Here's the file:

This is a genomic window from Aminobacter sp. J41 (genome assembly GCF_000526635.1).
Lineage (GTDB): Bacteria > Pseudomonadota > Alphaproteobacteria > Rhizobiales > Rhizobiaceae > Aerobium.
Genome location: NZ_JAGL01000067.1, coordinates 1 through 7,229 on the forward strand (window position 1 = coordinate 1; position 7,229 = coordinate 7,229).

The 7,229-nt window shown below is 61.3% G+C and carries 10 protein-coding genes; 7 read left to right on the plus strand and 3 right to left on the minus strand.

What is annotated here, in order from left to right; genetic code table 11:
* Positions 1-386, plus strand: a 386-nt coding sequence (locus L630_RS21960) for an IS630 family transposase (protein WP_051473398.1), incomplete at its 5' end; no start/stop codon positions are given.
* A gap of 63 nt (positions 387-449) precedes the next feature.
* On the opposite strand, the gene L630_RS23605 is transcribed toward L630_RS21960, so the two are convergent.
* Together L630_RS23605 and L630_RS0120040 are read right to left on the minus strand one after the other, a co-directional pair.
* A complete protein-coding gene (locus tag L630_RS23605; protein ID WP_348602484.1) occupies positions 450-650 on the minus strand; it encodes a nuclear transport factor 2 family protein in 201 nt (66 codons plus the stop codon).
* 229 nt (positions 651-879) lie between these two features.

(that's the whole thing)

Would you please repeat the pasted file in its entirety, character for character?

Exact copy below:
This is a genomic window from Aminobacter sp. J41 (genome assembly GCF_000526635.1).
Lineage (GTDB): Bacteria > Pseudomonadota > Alphaproteobacteria > Rhizobiales > Rhizobiaceae > Aerobium.
Genome location: NZ_JAGL01000067.1, coordinates 1 through 7,229 on the forward strand (window position 1 = coordinate 1; position 7,229 = coordinate 7,229).

The 7,229-nt window shown below is 61.3% G+C and carries 10 protein-coding genes; 7 read left to right on the plus strand and 3 right to left on the minus strand.

What is annotated here, in order from left to right; genetic code table 11:
* Positions 1-386, plus strand: a 386-nt coding sequence (locus L630_RS21960) for an IS630 family transposase (protein WP_051473398.1), incomplete at its 5' end; no start/stop codon positions are given.
* A gap of 63 nt (positions 387-449) precedes the next feature.
* On the opposite strand, the gene L630_RS23605 is transcribed toward L630_RS21960, so the two are convergent.
* Together L630_RS23605 and L630_RS0120040 are read right to left on the minus strand one after the other, a co-directional pair.
* A complete protein-coding gene (locus tag L630_RS23605; protein ID WP_348602484.1) occupies positions 450-650 on the minus strand; it encodes a nuclear transport factor 2 family protein in 201 nt (66 codons plus the stop codon).
* 229 nt (positions 651-879) lie between these two features.